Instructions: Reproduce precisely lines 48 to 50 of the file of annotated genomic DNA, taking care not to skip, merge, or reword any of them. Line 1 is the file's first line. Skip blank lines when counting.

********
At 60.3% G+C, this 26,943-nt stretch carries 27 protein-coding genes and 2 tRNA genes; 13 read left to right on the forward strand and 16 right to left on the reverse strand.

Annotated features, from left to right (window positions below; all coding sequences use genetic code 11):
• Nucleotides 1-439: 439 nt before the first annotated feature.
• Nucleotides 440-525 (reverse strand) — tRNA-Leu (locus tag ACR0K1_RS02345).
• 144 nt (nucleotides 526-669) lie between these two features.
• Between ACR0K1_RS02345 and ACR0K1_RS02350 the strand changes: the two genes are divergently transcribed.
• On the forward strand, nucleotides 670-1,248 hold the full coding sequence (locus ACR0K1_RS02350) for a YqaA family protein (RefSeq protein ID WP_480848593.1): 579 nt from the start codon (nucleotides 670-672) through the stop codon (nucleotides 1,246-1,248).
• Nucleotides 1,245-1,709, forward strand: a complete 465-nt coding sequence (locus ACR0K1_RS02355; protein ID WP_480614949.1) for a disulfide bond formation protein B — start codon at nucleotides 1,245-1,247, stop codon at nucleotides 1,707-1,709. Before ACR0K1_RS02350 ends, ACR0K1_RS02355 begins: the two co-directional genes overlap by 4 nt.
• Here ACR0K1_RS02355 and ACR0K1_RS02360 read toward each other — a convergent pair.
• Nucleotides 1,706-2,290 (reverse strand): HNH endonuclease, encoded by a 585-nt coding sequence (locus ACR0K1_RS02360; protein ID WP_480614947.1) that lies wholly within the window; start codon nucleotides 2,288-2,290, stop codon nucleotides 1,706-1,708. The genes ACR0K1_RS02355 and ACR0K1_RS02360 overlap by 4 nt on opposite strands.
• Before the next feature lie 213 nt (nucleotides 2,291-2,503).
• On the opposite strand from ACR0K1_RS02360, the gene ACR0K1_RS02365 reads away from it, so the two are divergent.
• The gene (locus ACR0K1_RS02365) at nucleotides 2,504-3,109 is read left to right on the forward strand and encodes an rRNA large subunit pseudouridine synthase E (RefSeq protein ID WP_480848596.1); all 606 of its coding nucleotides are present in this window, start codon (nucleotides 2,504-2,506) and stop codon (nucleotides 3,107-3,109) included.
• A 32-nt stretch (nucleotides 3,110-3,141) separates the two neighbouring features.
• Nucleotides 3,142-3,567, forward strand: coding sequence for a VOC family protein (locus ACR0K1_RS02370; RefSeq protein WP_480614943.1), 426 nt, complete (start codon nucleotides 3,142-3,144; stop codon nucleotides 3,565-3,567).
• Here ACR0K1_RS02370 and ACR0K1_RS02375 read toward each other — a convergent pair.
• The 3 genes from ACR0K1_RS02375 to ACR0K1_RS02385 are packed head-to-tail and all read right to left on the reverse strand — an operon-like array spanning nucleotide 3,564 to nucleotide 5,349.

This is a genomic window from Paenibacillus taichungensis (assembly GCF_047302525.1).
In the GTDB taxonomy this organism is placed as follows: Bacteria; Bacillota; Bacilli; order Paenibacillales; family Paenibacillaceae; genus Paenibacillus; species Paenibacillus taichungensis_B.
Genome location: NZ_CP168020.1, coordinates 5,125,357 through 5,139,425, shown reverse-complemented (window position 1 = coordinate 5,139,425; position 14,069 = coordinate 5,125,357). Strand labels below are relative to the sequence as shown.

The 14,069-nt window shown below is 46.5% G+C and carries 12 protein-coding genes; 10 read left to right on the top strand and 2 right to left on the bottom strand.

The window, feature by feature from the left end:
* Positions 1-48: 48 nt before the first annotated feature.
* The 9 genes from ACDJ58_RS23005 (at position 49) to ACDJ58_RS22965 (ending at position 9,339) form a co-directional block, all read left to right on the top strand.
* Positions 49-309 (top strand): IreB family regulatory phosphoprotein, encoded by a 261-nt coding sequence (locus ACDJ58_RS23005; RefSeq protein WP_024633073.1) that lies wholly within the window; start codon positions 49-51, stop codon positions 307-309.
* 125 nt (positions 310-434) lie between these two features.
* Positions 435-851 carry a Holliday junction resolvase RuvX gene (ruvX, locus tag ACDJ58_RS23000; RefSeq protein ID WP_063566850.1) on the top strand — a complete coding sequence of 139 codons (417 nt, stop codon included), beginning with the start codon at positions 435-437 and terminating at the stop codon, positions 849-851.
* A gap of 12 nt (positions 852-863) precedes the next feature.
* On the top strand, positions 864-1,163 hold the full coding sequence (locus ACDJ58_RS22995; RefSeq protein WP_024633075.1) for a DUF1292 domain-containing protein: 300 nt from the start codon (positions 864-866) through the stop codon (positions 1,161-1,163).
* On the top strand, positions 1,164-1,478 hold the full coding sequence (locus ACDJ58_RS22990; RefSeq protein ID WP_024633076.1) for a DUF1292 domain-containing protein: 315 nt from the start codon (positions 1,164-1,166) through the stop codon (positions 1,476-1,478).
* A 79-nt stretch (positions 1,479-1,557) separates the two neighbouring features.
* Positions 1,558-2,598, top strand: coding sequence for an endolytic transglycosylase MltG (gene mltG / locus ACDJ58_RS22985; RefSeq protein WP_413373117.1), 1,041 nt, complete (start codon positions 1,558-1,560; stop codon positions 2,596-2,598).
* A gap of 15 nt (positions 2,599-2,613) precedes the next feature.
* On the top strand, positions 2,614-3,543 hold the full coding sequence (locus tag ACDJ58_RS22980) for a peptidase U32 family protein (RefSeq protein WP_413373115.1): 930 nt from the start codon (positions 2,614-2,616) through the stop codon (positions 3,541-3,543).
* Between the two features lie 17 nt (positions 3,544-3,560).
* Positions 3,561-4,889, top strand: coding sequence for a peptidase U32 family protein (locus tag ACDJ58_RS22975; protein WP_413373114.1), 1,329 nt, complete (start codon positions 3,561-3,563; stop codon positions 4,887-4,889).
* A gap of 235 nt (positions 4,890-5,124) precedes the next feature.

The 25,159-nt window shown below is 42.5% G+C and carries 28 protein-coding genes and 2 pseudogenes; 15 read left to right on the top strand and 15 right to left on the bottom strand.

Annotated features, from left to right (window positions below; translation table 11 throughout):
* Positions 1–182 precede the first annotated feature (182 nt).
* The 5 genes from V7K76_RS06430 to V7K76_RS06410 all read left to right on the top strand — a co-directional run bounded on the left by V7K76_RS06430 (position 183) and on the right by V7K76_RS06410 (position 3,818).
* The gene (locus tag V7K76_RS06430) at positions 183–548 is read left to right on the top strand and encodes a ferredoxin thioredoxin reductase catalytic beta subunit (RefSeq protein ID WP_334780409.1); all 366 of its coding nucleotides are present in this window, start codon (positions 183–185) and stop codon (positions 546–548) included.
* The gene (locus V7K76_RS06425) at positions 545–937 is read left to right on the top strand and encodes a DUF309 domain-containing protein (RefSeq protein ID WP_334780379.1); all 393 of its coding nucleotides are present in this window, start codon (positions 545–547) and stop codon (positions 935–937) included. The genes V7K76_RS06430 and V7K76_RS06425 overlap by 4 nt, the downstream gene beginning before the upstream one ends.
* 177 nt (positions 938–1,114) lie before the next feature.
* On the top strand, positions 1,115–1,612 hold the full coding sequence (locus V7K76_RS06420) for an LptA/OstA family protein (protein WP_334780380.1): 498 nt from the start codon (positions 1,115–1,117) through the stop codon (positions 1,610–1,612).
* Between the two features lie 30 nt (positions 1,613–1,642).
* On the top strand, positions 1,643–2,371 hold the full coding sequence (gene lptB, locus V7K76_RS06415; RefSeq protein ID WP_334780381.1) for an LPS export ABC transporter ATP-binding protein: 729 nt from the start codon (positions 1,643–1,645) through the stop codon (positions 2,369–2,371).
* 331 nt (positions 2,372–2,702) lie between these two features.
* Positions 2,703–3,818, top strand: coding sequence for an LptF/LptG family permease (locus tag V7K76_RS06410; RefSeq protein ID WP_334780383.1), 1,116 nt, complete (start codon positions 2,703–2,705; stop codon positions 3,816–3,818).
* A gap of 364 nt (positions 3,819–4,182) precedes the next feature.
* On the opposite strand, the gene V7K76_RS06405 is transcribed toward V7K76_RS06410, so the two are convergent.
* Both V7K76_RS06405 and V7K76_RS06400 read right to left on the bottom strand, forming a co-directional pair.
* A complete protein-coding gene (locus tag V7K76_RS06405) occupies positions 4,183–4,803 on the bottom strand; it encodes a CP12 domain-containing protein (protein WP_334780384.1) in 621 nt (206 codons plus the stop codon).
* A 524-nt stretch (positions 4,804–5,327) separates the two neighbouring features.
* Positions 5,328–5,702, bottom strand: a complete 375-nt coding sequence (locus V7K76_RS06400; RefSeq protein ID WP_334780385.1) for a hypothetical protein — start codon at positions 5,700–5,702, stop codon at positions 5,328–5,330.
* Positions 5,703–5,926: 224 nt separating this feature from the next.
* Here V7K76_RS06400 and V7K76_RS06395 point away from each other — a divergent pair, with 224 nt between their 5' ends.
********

* 331 nt (positions 2,372–2,702) lie between these two features.
* Positions 2,703–3,818, top strand: coding sequence for an LptF/LptG family permease (locus tag V7K76_RS06410; RefSeq protein ID WP_334780383.1), 1,116 nt, complete (start codon positions 2,703–2,705; stop codon positions 3,816–3,818).
* A gap of 364 nt (positions 3,819–4,182) precedes the next feature.